lintacious lintacious 8 years
THIS DOES NOT WORK!!!!! or at least it takes over 15 minutes of gently ironing plastic bags. and if you get impatient or leave the iron over one spot for longer than 2 seconds, the bag will melt too fast and shrink and become pretty much unusable. i took a bunch of pics of me trying this. basically, it takes waaaaay too long and my attempts did not come out anything CLOSE to the tutorial. if you read through the crafster link, others have had trouble too.
emmalee emmalee 8 years
looks good
shoshie shoshie 8 years
I don't know about knitting, but I've crocheted with plastic bags to make a junky rug, y'know to wipe your feet in the garage. You just use a big hook. I would love to make one of these bags with less logos except for an I *heart* NY in the center.
Linny Linny 8 years
YumSugar... how do you knit with plastic bags?
poisonivy poisonivy 8 years
I recycle my plastic bags. The grocery store nearby has a big bin for recycling plastic bags.
poisonivy poisonivy 8 years
I recycle my plastic bags. The grocery store nearby has a big bin for recycling plastic bags.
JaimeLeah526 JaimeLeah526 8 years
I don't think I'd be patient enough to do it. It would be better if they were all label-less.
TexasTwinkle TexasTwinkle 8 years
would make really nice reusable grocery tote.
milo milo 8 years
lol relly funny i would like to try this
Food Food 8 years
love the idea! Thanks, I knit with them, and this will make a great addition to some of my projects!
karisaamy karisaamy 8 years
cool idea, but I know I would never actually do it. I will just stick to buying them at Fred Meyer
LaPerla2 LaPerla2 8 years
LOVE IT! I have drawers filled with bags! I'm on it!!!
kstraw23 kstraw23 8 years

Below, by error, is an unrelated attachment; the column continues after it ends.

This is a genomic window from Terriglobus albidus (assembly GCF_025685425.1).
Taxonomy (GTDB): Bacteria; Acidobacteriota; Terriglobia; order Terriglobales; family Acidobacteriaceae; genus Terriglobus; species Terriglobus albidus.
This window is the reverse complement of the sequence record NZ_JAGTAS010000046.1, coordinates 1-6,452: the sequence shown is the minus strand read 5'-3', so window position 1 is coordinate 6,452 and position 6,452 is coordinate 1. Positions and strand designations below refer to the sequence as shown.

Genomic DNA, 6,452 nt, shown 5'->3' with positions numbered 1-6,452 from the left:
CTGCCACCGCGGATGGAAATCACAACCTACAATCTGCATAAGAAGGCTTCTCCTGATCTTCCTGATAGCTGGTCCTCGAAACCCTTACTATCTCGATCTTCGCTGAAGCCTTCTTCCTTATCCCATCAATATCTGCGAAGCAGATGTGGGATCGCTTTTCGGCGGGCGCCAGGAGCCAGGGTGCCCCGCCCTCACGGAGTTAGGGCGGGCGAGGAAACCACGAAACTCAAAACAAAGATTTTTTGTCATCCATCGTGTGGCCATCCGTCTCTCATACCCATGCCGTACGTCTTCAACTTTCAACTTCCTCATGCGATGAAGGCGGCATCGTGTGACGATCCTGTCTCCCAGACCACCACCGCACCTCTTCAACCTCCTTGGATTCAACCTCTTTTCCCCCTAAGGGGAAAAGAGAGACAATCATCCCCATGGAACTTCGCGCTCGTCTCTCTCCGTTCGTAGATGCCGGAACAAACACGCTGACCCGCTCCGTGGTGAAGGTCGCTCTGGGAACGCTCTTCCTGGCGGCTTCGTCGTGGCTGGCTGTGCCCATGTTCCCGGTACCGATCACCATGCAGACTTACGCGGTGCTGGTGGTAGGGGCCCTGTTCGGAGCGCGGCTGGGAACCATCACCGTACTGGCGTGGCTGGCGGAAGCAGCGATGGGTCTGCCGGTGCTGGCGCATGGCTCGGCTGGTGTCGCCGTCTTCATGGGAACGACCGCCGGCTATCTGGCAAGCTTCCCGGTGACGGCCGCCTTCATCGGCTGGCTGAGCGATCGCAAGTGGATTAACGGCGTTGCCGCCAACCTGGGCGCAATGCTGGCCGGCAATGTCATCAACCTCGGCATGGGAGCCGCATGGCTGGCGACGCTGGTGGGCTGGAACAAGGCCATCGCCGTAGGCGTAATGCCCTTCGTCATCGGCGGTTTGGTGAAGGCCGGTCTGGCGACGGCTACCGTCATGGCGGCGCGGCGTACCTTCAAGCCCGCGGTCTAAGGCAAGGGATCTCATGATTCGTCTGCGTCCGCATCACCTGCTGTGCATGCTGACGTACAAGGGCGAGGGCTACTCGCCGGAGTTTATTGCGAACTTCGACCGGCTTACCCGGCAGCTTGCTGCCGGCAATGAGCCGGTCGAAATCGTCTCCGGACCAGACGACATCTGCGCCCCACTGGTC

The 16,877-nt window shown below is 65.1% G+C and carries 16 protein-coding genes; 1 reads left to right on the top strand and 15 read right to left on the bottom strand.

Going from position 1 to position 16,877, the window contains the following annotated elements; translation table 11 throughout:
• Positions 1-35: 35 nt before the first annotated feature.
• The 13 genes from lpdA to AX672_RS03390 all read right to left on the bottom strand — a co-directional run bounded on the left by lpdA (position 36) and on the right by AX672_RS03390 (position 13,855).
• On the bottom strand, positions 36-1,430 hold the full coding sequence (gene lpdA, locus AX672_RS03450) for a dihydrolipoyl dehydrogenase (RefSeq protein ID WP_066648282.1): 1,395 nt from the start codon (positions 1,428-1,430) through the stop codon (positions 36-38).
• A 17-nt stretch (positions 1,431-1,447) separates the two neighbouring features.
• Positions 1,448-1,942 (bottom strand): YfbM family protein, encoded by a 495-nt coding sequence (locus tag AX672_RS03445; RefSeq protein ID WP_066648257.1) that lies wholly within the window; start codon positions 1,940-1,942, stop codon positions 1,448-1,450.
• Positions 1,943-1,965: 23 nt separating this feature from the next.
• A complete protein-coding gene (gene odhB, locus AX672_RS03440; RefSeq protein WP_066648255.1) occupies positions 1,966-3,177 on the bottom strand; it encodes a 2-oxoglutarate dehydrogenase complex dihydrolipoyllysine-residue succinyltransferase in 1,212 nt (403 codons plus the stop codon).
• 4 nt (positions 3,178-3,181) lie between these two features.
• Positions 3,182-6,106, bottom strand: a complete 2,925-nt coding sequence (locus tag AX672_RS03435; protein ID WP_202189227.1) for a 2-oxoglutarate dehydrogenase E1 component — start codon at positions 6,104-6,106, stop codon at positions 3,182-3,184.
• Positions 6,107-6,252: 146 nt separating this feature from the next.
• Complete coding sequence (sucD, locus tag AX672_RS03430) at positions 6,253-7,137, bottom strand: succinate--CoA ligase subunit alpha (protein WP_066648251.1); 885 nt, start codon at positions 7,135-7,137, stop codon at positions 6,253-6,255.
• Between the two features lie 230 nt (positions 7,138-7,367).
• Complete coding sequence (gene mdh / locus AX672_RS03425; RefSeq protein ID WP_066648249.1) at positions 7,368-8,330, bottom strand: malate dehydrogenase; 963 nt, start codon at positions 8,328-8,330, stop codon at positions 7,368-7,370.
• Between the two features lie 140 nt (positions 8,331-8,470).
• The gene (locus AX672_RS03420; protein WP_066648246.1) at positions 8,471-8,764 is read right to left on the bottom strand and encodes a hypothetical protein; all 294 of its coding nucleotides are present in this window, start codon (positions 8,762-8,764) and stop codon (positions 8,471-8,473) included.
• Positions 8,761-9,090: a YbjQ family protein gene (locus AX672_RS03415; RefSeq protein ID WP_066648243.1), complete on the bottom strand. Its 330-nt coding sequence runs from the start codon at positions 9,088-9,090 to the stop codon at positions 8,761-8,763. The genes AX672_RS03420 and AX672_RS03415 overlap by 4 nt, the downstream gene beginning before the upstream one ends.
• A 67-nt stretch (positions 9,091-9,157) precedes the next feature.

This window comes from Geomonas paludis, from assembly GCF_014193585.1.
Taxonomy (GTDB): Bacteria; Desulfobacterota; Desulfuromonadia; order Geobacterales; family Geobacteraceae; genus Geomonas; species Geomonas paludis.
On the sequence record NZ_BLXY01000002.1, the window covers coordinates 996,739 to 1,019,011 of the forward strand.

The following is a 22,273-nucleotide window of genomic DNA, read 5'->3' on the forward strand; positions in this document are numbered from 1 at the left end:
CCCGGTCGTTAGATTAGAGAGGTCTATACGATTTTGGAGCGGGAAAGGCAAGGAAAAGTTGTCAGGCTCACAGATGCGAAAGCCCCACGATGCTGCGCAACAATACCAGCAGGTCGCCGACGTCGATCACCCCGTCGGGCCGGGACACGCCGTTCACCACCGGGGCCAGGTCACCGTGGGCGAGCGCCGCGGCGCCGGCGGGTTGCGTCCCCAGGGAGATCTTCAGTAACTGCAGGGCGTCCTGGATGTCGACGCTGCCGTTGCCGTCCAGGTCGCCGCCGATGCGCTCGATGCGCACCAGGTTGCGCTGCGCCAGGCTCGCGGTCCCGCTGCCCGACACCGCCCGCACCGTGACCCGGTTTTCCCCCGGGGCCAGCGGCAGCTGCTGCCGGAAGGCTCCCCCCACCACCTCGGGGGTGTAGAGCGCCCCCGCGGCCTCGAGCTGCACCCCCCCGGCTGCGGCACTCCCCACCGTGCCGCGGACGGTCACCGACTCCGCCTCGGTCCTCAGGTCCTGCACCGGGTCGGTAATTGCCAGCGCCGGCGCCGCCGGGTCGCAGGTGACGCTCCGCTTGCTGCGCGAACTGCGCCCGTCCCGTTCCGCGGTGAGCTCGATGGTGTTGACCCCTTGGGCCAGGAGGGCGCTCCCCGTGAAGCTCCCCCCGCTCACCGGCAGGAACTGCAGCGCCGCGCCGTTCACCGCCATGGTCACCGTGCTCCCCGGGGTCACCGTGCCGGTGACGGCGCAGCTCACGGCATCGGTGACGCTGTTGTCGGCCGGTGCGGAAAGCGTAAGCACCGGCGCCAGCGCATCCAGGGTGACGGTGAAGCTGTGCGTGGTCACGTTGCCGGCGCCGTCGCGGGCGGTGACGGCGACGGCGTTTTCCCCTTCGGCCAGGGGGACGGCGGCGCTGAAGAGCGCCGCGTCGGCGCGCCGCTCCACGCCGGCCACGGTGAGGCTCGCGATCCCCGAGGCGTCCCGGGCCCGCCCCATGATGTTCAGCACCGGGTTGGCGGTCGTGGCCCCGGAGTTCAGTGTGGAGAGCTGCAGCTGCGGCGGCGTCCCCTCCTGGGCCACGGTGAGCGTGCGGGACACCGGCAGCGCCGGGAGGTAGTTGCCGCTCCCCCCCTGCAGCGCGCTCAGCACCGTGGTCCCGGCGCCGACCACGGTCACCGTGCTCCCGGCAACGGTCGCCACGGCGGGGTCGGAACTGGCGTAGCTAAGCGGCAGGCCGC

ooh i might have to try this!
ElleJay ElleJay 8 years
so cool! i want to try it
lintacious lintacious 8 years
Here's a link from Craftster
lintacious lintacious 8 years
preppy: basically you're just making home-made Tyvek (you know, like the fed ex envelopes). Here's some <a href="http://www.ncf.carleton.ca/~ag384/TyvekSail.htm">information</a> on sewing with Tyvek. "Tyvek is slippery and doesn't get pulled through under the needle by the jaws on the sewing machine very well so I helped feed it through by hand. Being stiff and slick the Tyvek went through fast and clean. Very easy to sew."
lintacious lintacious 8 years
preppy: basically you're just making home-made Tyvek (you know, like the fed ex envelopes). Here's some information on sewing with Tyvek. "Tyvek is slippery and doesn't get pulled through under the needle by the jaws on the sewing machine very well so I helped feed it through by hand. Being stiff and slick the Tyvek went through fast and clean. Very easy to sew."
lintacious lintacious 8 years
awesome!!! plus that's my ironing board from ikea! a sign that i must go home and do this!
millarci millarci 8 years
What a very creative idea. I'm not crazy about the one pictured, but I will have to try this. :)
bizzybee bizzybee 8 years
Wow. What a fun idea. I love the bag pictured. I will have to try this. The plastic bag totes would make great gifts.